How Do You Define Yourself As A Writer?

Hi, I’m a creative and imaginative dreamer? Really? Sounds like you’re a bum to me.

Why can’t we get away with introducing ourselves via our talents? So often we define ourselves with jobs (teacher) and relationships (father of a wonderful daughter). Think about it, we even describe kids by their age or station. My daughter is 4 and a half, about to enter Kindergarten. Not a word about her personality at all.

As writers, we particularly suffer from this. I know that I do. I’ve published a non-fiction book and multiple short stories, yet why do I often feel like I’m not a “real” writer yet. Why? Because I don’t have that elusive “novel” published. It’s frustrating because I know I am a writer. I write. Every day. But it’s those accolades that we yearn for.

Perhaps we should all loosen up a bit. Let’s be what what we do. I write. Ergo, I’m a writer.

Nuff said.

Tim Kane

7 comments on “How Do You Define Yourself As A Writer?

  1. Dana Staves says:

    Thanks for this post! I went out to breakfast with my girlfriend and one of her co-workers and his wife. He asked me about my job (adjunct professor at a college, but also, yes, writer) and I assumed he meant teaching. He stopped me at some point to explain to his wife, “Dana is a writer. She writes for a food magazine.” Dana is a writer. Not “Dana is a teacher who writes all she can while waiting for a book to come out of it.” Dana is a writer. I was surprised, which my girlfriend called me out on. “Were you surprised to hear someone call you a writer before teacher?” she asked. Yes, I was. But I liked it. I relished being called a writer, even if I don’t necessarily feel like one. This post articulated that moment much better than I could.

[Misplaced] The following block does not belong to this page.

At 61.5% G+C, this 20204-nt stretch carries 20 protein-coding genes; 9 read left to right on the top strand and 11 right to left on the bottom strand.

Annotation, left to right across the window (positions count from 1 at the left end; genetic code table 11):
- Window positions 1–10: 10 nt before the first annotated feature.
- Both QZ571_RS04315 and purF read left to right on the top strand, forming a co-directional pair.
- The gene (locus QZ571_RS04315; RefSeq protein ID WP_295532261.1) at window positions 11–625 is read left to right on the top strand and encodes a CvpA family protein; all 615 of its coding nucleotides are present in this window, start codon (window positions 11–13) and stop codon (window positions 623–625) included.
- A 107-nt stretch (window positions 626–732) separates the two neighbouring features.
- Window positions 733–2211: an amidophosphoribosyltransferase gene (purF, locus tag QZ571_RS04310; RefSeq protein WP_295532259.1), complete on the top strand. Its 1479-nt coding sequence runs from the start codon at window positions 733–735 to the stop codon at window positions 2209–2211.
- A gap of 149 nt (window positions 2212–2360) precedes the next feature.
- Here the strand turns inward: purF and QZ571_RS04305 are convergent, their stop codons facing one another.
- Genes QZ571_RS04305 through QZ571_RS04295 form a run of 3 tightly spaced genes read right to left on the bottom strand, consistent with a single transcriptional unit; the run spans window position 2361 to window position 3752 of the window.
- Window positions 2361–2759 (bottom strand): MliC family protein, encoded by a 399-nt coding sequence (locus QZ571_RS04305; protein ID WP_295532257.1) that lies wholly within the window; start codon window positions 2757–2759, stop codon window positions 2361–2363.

• I thought about it again today. I could be a painter without having a gallery opening. So why do I need a published book to be writer? Odd.

      • Dana Staves says:

        Very true. I think we struggle against the distinction between a hobby and a vocation. The reputation that comes with artistic endeavor is that it’s not lucrative, so it’s a hobby, and should be treated as such. But when you work at it, everyday, and send it out into the world and make it a part of your identity, relegating it to mere hobby status seriously short-changes the real worth of that endeavor.

  2. sean mcalpin says:

    that is actually one of the most difficult things for me as a writer, the introductions at social gatherings. the mindset in our society is not ‘who are you?’ but it is ‘what do you do?’
    great article.

  3. If you are what your eat, maybe you are what you ‘say’ also. Anywhere I’m asked to give a ‘bio’ it says ‘Word Junkie’. But, everyone who knows me, knows I’m also a nut.

  4. […] manuscript is not a rejection of you as a person or as a writer. Tim Kane delves into the question How do you define yourself as a writer? And just to confuse the issue of “what kind of books do you write?” Susan J. Morris shares how […]

  5. This is a great post, and an issue I hope to actually have to struggle with some day, many, many years from now, most likely.

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